g View the Iowa Department of Transportation’s list of registered auto dealers here: https://iowadot.gov/mvd/buyingselling/dealers.pdf. This table is updated monthly and will show you the dealer’s legal name, dealer number and address. Check this information against the information provided to you by the dealer.

g Speak with the dealer by phone. Do an independent search for their phone number, make sure it matches the contact details in the vehicle listing. Then talk to them on the phone about the car you want to buy.

g If the alleged dealership asks you to wire money to a bank, contact the bank to confirm that the car dealership is a customer there. Consider paying by credit card or secure payment methods such as a personal check, rather than a wire transfer, so you can dispute the payment later.

g You can check with the DOT at 515-237-3050 or the Iowa Attorney General’s Office at 515-281-5926 or 888-777-4590 to see if there are any complaints against the dealer from whom you buy.

g Ask for identifying information such as vehicle identification number (VIN), license plate, or current registered owner ID. Call the county treasurer where the vehicle is titled to confirm current registration information, including title number and VIN.

g Use a resource such as CARFAX, AutoCheck, or National Motor Vehicle Title Information System (NMVTIS) to obtain a vehicle history report.

g Be careful when providing personal information on the Internet.

g Search the reseller on the Better Business Bureau website at www.bbb.org to ensure their profile has not been flagged with concerns and read customer feedback. Search the business on a web browser to see if others have had issues with purchases.

g Be sure to check the street address using an online mapping program and click on the street view to see what is at that address.

g Ensure the legitimacy of the business by thoroughly researching the company’s contact details and all shipping and payment policies before making any transactions.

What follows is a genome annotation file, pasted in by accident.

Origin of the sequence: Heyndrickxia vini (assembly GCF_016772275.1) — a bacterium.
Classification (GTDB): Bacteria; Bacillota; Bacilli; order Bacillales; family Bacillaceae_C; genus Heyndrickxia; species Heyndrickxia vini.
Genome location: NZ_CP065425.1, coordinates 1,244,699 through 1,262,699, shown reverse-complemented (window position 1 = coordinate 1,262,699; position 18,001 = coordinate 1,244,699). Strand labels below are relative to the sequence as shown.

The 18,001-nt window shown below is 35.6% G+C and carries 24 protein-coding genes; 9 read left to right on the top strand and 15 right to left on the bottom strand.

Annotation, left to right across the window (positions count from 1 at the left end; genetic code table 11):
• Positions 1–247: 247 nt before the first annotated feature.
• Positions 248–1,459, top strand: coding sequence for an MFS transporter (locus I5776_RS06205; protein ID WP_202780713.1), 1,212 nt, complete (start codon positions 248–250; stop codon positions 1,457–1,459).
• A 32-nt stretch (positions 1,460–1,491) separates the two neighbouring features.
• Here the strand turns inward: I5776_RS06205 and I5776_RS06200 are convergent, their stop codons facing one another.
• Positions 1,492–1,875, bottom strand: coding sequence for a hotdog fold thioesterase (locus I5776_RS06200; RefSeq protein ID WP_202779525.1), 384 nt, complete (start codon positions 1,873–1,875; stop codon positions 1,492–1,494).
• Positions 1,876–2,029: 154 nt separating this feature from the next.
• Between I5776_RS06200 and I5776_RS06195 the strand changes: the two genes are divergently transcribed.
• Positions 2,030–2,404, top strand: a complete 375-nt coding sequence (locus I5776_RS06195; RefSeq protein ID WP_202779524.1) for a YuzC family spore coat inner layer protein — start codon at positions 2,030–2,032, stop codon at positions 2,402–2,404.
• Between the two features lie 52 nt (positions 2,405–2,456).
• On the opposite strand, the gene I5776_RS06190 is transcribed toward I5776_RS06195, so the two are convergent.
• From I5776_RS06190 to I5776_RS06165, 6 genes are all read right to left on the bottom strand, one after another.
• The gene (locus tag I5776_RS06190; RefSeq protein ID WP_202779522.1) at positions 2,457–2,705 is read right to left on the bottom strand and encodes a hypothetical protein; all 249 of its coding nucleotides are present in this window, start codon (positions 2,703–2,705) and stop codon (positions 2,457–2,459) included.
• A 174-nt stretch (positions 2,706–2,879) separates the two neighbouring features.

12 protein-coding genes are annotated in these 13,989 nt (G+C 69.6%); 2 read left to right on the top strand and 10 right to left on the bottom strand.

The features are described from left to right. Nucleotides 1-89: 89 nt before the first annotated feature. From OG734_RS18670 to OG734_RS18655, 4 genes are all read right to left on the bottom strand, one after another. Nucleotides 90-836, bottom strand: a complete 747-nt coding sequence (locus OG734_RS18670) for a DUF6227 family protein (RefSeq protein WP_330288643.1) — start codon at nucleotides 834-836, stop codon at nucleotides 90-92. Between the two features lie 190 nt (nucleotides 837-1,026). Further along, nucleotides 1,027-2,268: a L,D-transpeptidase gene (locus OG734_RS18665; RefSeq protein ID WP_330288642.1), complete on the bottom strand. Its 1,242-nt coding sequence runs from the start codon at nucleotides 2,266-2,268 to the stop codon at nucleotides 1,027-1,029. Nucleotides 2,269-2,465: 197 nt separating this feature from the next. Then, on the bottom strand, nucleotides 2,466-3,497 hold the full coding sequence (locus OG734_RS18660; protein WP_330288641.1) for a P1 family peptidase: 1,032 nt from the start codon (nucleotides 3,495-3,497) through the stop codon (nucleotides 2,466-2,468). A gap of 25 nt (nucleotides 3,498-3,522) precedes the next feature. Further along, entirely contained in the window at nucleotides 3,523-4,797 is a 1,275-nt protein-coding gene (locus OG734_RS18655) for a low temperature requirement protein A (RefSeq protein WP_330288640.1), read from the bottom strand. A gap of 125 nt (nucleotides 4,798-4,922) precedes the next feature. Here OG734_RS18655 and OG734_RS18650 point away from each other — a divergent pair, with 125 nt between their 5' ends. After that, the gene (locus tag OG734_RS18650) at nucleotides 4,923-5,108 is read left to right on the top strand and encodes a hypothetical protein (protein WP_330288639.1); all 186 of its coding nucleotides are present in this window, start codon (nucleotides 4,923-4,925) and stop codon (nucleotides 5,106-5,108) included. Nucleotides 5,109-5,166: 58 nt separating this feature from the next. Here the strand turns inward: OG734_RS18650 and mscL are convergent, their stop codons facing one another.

For resellers

Car dealerships can take several steps to ensure their business is not a victim of online identity theft. The Iowa Attorney General’s Office and the DOT recommend that dealerships:

g Conduct regular internet searches of their own dealerships to ensure they have not been victims of internet fraud.

g Use tools like Google Alerts to let you know about new stories about your dealership.

g Make sure your official website is entered with DOT. This may be subject to DOT Vehicle Central programs at any time or when applying for or renewing a dealer license.

Automobile dealers who suspect their business is a victim of online identity theft should immediately notify the Iowa Department of Transportation – Office of Investigation and Identity Protection at 515-237-3050 or invbureau@iowadot.us.

File a complaint

If you suspect a scammer is impersonating a car dealership, you should report the suspected fraud to the Consumer Protection Division of the Iowa Attorney General’s Office by calling 515-281-5926 or 888- 777-4590 or through the online complaint form at www.iowaattorneygeneral. govt.

A report should also be made with the DOT’s Office of Investigation and Identity Protection at 515-237-3050 or invbureau@iowadot.us.


Tom Miller is the Attorney General of Iowa. He can be reached at consumer@ag.iowa.gov.